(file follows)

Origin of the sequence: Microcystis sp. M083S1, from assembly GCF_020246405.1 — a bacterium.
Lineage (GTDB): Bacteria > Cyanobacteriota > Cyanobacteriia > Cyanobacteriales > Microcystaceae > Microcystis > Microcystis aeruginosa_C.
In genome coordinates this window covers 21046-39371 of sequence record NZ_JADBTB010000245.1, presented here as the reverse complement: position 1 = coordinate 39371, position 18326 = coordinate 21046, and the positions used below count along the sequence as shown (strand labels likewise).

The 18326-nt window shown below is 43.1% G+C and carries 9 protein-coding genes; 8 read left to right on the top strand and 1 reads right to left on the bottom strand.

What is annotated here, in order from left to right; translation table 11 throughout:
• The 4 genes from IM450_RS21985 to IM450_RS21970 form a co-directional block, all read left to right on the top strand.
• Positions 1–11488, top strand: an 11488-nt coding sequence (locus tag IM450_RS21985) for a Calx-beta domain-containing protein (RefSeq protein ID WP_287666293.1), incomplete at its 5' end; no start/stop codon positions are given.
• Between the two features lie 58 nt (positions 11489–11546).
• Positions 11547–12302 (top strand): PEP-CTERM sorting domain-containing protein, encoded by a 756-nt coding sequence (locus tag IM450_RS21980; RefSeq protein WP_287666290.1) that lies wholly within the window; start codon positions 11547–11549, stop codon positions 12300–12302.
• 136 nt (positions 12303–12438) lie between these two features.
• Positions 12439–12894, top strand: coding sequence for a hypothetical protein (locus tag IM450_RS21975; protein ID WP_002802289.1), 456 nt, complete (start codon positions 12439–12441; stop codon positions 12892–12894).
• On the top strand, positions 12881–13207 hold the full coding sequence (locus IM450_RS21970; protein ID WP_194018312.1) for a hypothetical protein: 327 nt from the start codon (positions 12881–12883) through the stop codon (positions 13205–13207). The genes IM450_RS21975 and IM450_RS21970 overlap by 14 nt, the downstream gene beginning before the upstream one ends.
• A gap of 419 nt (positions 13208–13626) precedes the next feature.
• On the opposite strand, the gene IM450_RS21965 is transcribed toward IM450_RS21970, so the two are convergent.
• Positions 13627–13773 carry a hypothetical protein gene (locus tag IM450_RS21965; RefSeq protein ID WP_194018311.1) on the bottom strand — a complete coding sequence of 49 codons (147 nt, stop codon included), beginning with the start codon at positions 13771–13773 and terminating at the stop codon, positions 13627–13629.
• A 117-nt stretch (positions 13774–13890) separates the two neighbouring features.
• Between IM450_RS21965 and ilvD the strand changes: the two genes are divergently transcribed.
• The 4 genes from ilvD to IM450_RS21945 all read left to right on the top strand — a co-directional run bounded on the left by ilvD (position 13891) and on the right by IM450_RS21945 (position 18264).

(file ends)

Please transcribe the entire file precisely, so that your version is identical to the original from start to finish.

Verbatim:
Origin of the sequence: Microcystis sp. M083S1, from assembly GCF_020246405.1 — a bacterium.
Lineage (GTDB): Bacteria > Cyanobacteriota > Cyanobacteriia > Cyanobacteriales > Microcystaceae > Microcystis > Microcystis aeruginosa_C.
In genome coordinates this window covers 21046-39371 of sequence record NZ_JADBTB010000245.1, presented here as the reverse complement: position 1 = coordinate 39371, position 18326 = coordinate 21046, and the positions used below count along the sequence as shown (strand labels likewise).

The 18326-nt window shown below is 43.1% G+C and carries 9 protein-coding genes; 8 read left to right on the top strand and 1 reads right to left on the bottom strand.

What is annotated here, in order from left to right; translation table 11 throughout:
• The 4 genes from IM450_RS21985 to IM450_RS21970 form a co-directional block, all read left to right on the top strand.
• Positions 1–11488, top strand: an 11488-nt coding sequence (locus tag IM450_RS21985) for a Calx-beta domain-containing protein (RefSeq protein ID WP_287666293.1), incomplete at its 5' end; no start/stop codon positions are given.
• Between the two features lie 58 nt (positions 11489–11546).
• Positions 11547–12302 (top strand): PEP-CTERM sorting domain-containing protein, encoded by a 756-nt coding sequence (locus tag IM450_RS21980; RefSeq protein WP_287666290.1) that lies wholly within the window; start codon positions 11547–11549, stop codon positions 12300–12302.
• 136 nt (positions 12303–12438) lie between these two features.
• Positions 12439–12894, top strand: coding sequence for a hypothetical protein (locus tag IM450_RS21975; protein ID WP_002802289.1), 456 nt, complete (start codon positions 12439–12441; stop codon positions 12892–12894).
• On the top strand, positions 12881–13207 hold the full coding sequence (locus IM450_RS21970; protein ID WP_194018312.1) for a hypothetical protein: 327 nt from the start codon (positions 12881–12883) through the stop codon (positions 13205–13207). The genes IM450_RS21975 and IM450_RS21970 overlap by 14 nt, the downstream gene beginning before the upstream one ends.
• A gap of 419 nt (positions 13208–13626) precedes the next feature.
• On the opposite strand, the gene IM450_RS21965 is transcribed toward IM450_RS21970, so the two are convergent.
• Positions 13627–13773 carry a hypothetical protein gene (locus tag IM450_RS21965; RefSeq protein ID WP_194018311.1) on the bottom strand — a complete coding sequence of 49 codons (147 nt, stop codon included), beginning with the start codon at positions 13771–13773 and terminating at the stop codon, positions 13627–13629.
• A 117-nt stretch (positions 13774–13890) separates the two neighbouring features.
• Between IM450_RS21965 and ilvD the strand changes: the two genes are divergently transcribed.
• The 4 genes from ilvD to IM450_RS21945 all read left to right on the top strand — a co-directional run bounded on the left by ilvD (position 13891) and on the right by IM450_RS21945 (position 18264).